EMCDDA unites expert networks in integrated approach to monitoring

EMCDDA unites expert networks in integrated approach to monitoring

Continuity and change: high-risk drug use and drug treatment in Europe’, is the focus of events unfolding this week at the EU drugs agency (EMCDDA) in Lisbon (1).

Two parallel EMCDDA expert meetings, dedicated to the agency’s treatment demand indicator (TDI) and the problem drug use indicator (PDU), precede a broader, common event open to specialists from outside the two groups. The proceedings are expected to provide valuable insights into measuring problem drug use and demand for treatment in Europe and will allow experts to interact across the subject areas.

The initiative is in line with a fresh, integrated approach to the agency’s expert meetings, launched in 2013, designed to inspire cross-discipline analyses of the drugs problem and responses to it (2). Through this approach, the agency intends to obtain greater value from these annual events, strengthening what have become, over the last 10 years, valuable networks of excellence.

The week’s programme focuses, among others, on:

  • TDI expert meeting (23 September): state of progress of implementing the TDI indicator across Europe, including advancements in countries of the European Neighbourhood Policy (ENP) and the Instrument of Pre-Accession (IPA); recent data analyses; TDI in the broader treatment and addiction monitoring system; and a new project to improve estimates of treatment capacity in Europe.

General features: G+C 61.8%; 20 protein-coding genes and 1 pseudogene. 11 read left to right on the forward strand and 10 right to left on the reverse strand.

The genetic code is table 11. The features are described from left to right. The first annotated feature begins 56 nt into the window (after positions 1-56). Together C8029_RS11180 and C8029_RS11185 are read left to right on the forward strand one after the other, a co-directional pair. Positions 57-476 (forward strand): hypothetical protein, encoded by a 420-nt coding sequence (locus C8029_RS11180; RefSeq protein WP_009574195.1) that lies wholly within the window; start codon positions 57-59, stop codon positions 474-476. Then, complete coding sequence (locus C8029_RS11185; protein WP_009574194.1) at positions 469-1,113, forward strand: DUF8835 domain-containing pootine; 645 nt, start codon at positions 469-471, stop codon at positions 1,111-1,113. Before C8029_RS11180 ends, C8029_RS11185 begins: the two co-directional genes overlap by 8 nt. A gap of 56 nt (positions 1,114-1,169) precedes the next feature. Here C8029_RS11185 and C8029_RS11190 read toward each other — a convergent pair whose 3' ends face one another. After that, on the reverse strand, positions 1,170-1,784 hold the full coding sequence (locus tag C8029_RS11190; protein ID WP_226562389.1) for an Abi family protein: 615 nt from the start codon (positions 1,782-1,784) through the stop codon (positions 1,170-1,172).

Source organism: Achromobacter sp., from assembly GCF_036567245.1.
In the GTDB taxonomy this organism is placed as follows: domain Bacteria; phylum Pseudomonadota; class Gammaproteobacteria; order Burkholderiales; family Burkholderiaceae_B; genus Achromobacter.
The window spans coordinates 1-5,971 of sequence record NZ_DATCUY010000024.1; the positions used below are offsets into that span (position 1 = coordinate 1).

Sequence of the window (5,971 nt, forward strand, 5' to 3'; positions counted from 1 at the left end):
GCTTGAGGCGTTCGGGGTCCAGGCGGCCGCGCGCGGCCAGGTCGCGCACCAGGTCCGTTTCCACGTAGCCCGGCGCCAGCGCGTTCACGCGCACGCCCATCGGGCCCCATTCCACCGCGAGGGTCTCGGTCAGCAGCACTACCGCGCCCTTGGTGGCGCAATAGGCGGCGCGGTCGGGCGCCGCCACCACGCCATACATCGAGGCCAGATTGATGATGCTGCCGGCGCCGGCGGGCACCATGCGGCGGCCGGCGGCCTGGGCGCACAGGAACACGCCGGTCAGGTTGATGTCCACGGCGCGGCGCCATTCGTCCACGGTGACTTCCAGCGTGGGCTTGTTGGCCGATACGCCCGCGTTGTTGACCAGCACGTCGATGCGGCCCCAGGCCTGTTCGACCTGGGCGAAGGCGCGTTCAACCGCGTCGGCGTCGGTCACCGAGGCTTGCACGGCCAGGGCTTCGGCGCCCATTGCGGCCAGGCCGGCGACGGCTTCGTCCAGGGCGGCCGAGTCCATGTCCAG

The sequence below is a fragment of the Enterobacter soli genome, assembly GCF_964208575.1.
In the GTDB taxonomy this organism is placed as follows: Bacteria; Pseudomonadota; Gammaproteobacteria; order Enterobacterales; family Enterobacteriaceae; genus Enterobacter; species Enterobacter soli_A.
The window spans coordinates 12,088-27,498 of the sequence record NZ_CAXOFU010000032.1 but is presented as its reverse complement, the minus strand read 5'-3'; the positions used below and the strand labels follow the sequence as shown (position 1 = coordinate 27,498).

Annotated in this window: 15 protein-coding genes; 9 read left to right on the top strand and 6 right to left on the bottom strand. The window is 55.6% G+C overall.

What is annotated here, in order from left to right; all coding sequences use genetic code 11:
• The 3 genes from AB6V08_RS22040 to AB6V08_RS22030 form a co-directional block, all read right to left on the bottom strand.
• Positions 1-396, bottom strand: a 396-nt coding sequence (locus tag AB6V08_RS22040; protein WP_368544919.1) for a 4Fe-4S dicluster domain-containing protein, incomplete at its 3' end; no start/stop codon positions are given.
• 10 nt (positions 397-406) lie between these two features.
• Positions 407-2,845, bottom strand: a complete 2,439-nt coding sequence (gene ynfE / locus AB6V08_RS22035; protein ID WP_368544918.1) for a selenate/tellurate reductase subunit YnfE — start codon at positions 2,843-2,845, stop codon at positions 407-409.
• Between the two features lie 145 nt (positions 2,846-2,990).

• PDU expert meeting (23 September): three workshops on indirect methods to estimate high-risk drug use (multiplier, capture–recapture, multivariate indicator methods); feedback on related guidelines and advanced methodological issues; state of progress of implementing the PDU indicator across Europe; and new studies in Greece, Finland and the UK.
  • ‘Continuity and change’ common event (24–26 September): trends and developments in high-risk opioid use; opioid treatment coverage and needs; ageing drug users; vulnerable populations; monitoring systems and information technologies; high-risk use of stimulants, benzodiazepines and cannabis; cost of treatment and the impact of economic recession; treatment outcomes; and evaluating best practice and monitoring treatment effectiveness.

The EMCDDA uses five key epidemiological indicators to achieve its goal of providing ‘factual, objective, reliable and comparable information’ on drugs and drug addiction at European level (3). Endorsed by the Council of the EU in 2001, the indicators underpin the agency’s reporting on trends and developments in the EU drug situation and are crucial to the analysis of interventions and policies.

Participating in the proceedings are specialists from across the European Union, five Balkan countries and North America as well as from Switzerland, the United Arab Emirates and international organisations.


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